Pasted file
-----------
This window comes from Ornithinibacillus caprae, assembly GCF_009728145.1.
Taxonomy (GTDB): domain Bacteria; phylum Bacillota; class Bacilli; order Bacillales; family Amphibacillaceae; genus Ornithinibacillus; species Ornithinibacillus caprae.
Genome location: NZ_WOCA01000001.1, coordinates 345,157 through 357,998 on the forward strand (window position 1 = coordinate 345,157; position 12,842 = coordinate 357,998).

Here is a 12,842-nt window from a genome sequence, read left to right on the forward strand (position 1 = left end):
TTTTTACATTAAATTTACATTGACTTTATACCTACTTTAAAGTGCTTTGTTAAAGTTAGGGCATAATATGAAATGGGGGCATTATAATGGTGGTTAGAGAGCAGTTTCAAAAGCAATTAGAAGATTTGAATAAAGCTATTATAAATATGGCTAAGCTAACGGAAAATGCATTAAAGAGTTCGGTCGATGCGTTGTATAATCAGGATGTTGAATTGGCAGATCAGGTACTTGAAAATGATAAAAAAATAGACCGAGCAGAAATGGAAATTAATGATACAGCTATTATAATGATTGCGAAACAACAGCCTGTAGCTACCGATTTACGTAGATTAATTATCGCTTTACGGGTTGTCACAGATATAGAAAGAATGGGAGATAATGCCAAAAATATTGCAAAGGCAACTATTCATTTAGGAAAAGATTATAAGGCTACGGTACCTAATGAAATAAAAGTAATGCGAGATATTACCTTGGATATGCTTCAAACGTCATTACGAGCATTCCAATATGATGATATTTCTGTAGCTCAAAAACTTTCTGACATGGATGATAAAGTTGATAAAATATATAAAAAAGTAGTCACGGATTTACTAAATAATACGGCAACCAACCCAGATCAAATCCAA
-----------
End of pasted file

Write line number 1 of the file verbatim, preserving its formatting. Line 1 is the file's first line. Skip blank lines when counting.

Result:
This window comes from Ornithinibacillus caprae, assembly GCF_009728145.1.